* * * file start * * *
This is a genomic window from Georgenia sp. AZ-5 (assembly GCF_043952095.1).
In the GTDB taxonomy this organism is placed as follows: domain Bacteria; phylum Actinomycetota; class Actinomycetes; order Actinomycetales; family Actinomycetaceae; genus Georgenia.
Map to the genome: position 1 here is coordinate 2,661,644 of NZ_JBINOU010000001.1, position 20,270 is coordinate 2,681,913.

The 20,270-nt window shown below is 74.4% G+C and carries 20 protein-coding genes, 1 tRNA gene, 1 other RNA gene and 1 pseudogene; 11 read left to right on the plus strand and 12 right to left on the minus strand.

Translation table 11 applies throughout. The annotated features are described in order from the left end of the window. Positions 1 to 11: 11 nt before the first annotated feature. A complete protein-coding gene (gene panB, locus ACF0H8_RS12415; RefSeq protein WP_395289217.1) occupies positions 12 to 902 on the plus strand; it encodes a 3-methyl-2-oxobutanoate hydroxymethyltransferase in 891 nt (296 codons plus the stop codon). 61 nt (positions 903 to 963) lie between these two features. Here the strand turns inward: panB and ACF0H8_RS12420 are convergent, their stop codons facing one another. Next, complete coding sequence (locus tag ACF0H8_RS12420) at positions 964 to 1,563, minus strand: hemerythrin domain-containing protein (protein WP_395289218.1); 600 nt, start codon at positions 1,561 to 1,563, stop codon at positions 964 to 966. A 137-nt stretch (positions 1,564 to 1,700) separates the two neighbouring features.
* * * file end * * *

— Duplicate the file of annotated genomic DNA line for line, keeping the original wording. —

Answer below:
This is a genomic window from Georgenia sp. AZ-5 (assembly GCF_043952095.1).
In the GTDB taxonomy this organism is placed as follows: domain Bacteria; phylum Actinomycetota; class Actinomycetes; order Actinomycetales; family Actinomycetaceae; genus Georgenia.
Map to the genome: position 1 here is coordinate 2,661,644 of NZ_JBINOU010000001.1, position 20,270 is coordinate 2,681,913.

The 20,270-nt window shown below is 74.4% G+C and carries 20 protein-coding genes, 1 tRNA gene, 1 other RNA gene and 1 pseudogene; 11 read left to right on the plus strand and 12 right to left on the minus strand.

Translation table 11 applies throughout. The annotated features are described in order from the left end of the window. Positions 1 to 11: 11 nt before the first annotated feature. A complete protein-coding gene (gene panB, locus ACF0H8_RS12415; RefSeq protein WP_395289217.1) occupies positions 12 to 902 on the plus strand; it encodes a 3-methyl-2-oxobutanoate hydroxymethyltransferase in 891 nt (296 codons plus the stop codon). 61 nt (positions 903 to 963) lie between these two features. Here the strand turns inward: panB and ACF0H8_RS12420 are convergent, their stop codons facing one another. Next, complete coding sequence (locus tag ACF0H8_RS12420) at positions 964 to 1,563, minus strand: hemerythrin domain-containing protein (protein WP_395289218.1); 600 nt, start codon at positions 1,561 to 1,563, stop codon at positions 964 to 966. A 137-nt stretch (positions 1,564 to 1,700) separates the two neighbouring features.